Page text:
Jesse Vanderwende has worked as a contract grower for the last 11 years. His farm in Bridgeville raises hundreds of thousands of chickens from hatchlings to full-grown birds every year. Perdue Farms provides the feed and expertise, and then processes and ships the finished product to supermarkets across the country.
“If I have a question or a problem, they help you work through it,” Vanderwende said. “I never get the feeling that I’m out there fighting for myself.”
Not all growers would agree. In recent years, stories about farmers struggling within the contract system have sparked a national debate. Advocacy groups have rallied for more protections for farmers, and the U.S. Department of Agriculture has stepped in with new regulations designed to overhaul how growers and processors do business. Late-night host John Oliver even did a segment on the industry in 2015 that has since become a viral hit and a touchstone for activists.
“I really didn’t know that feeling was out there,” said Vanderwende, who’s also the president of the Sussex County branch of the Delaware Farm Bureau, a trade group for farmers. “The way this industry is, financially, the processors are necessary for the farmers, and the farmers are necessary for the processors.”
In addition to providing feed and guidance, companies like Perdue determine payment based on how many pounds of chicken are produced for the least amount of money. It’s an intentionally competitive system designed to increase efficiency — but some feel it puts too much pressure on the growers.
“Based on the folks that I’ve talked to, the sentiment of frustration is there,” said Sally Lee, program director at Rural Advancement Foundation International. She added that it can be difficult to find farmers who will speak out against the contract system, as many fear reprisal from their business partners. Her contacts in Delaware, for example, wouldn’t speak on or off the record to a reporter.
Along with the state’s biggest processors, such as Perdue, Mountaire and Allen Harim, a network of independent growers, breeders, suppliers, and shipping companies generate $4.6 billion in economic impact for the state, according to the National Chicken Council and the U.S. Poultry and Egg Association.
Tom Ilvento, a professor of economics at the University of Delaware, helped produce a report 20 years ago on the poultry industry in the state that showed signs of strain long before the USDA got involved or late-night hosts decided to skewer the industry.
More than 50 percent of growers surveyed felt communication with their processor was lacking. A number of growers at the time, Ilvento said, were deeply distrustful and suspicious of processors due to a lack of transparency.
The Farmer Fair Practice Rules, proposed under the Obama administration, were a response to these concerns.
“This is something that farmers have been pushing now for a decade, and multiple administrations have dragged their feet,” Lee said. “They are a baby step towards establishing a level playing field for farmers in this industry.”
Three new regulations are working their way through the USDA. One would clarify the rules around the “tournament system,” which determines compensation for contract farmers. Another would clarify what constitutes an unfair practice or contract term. And the third would make it easier for farmers to challenge a processor in court for unfair practices.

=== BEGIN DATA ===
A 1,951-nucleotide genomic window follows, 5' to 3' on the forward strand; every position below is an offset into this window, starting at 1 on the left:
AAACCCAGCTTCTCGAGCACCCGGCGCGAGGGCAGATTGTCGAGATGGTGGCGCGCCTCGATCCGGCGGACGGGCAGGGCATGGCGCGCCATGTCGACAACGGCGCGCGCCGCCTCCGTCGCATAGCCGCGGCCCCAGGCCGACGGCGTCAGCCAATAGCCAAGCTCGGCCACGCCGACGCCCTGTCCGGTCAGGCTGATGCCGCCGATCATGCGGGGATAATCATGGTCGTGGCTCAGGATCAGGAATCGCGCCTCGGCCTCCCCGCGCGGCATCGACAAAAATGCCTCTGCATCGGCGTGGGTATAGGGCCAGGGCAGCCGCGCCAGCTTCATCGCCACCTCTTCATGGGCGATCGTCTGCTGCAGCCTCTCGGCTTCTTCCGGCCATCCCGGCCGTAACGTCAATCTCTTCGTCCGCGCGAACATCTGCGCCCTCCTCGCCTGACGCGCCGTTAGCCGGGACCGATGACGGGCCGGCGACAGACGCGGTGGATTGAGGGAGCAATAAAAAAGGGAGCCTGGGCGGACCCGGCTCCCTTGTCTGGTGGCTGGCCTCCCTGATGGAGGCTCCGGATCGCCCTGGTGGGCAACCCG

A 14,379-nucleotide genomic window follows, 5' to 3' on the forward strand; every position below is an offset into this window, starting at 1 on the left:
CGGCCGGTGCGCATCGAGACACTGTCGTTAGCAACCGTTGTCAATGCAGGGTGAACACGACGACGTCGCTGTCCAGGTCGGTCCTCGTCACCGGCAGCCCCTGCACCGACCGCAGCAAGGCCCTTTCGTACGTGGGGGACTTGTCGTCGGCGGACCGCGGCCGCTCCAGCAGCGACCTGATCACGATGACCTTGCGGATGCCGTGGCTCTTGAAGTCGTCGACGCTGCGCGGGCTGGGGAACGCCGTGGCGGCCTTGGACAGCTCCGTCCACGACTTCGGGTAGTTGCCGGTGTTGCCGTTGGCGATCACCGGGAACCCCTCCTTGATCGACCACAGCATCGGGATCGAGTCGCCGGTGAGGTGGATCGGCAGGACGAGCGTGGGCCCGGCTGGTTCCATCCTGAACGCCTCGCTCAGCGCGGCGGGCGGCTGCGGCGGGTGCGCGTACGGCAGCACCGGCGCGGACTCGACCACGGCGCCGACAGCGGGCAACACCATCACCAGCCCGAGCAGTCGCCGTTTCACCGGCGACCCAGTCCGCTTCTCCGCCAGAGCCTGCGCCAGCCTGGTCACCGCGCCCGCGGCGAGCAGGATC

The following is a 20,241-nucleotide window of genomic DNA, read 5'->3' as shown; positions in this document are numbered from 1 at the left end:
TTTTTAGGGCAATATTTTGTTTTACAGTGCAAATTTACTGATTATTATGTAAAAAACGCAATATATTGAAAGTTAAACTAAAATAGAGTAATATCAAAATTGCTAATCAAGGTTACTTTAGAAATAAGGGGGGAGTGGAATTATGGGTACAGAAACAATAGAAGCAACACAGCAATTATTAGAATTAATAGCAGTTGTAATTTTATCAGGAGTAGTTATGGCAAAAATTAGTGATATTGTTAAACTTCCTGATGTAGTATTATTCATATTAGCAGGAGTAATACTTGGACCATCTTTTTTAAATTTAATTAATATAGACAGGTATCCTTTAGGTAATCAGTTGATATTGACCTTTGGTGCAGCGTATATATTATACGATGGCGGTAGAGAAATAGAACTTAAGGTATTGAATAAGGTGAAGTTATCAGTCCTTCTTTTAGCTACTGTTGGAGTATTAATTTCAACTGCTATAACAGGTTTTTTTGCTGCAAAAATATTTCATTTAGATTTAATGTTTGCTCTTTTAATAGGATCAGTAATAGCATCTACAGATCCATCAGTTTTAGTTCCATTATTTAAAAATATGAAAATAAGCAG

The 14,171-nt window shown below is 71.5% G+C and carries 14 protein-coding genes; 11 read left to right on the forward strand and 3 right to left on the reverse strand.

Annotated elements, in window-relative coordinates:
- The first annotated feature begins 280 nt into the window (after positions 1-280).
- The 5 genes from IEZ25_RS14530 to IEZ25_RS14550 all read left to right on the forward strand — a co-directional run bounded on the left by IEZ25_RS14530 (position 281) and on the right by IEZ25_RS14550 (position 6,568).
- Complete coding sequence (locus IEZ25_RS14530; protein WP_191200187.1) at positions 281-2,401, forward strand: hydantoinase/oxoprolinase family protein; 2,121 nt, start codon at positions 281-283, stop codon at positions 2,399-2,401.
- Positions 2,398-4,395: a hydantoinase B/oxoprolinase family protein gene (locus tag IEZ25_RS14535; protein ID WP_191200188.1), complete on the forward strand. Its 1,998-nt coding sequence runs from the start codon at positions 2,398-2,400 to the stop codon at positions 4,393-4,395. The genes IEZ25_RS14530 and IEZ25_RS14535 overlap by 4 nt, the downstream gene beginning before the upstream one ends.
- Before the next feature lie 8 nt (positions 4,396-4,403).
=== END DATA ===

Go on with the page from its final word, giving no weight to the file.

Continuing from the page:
Under current law, the farmer has to prove that the practice causes industry-wide harm — a difficult threshold to meet, according to proponents of the rule. In the meantime, the new Trump-led USDA has delayed the effective start date of the regulation until October 2017.
On the national level, there is a clear split between poultry industry groups, which consider the regulations an intrusion into a private contract, and organizations affiliated farmers, which consider them much needed reform. Here in Delaware, the lines are less clear.
Delmarva Poultry Industry Inc. (DPI), a regional group that aims to represent both growers and processors, stated that it did not have a stance on the issue.
“No one at [DPI] is at all familiar with what the contracts between growers and poultry companies contain,” said James Fisher, communications manager. “In fact, since Executive Director Bill Satterfield first joined DPI more than 25 years ago, he has never read a grower contract.”
As for the state’s major processors, Allen Harim and Mountaire did not respond to multiple requests for comment.
Perdue stated that it would work with growers regardless of the regulations.
“Our ability to recruit new farmers is dependent upon our relationship in the farm community, which goes back to our first poultry contracts more than 60 years ago,” Mike Levengood, chief animal welfare officer and farmer relationship advocate, wrote in an email.
“Perdue is going to do the right thing, with or without regulation,” he added.
Kenny Bounds, deputy secretary for the Delaware Department of Agriculture, said the state has at least one advantage when it comes to keeping up good relations: multiple processors within a relatively small area, giving growers options when they are not happy with their current relationship.
“We have five companies in Delmarva that are competing for growers’ business,” Bounds said. “We are not a single integrator area, like some of the regions in the country that have had some problems.”
Ilvento points out that while other parts of the country may have less competition spread across a larger area, Delaware used to have even more.
“Over time, it went from over a dozen to now about three,” he said. “There were a lot more, say, 30 years ago, which has happened in a lot of fields. Companies buy out other companies.”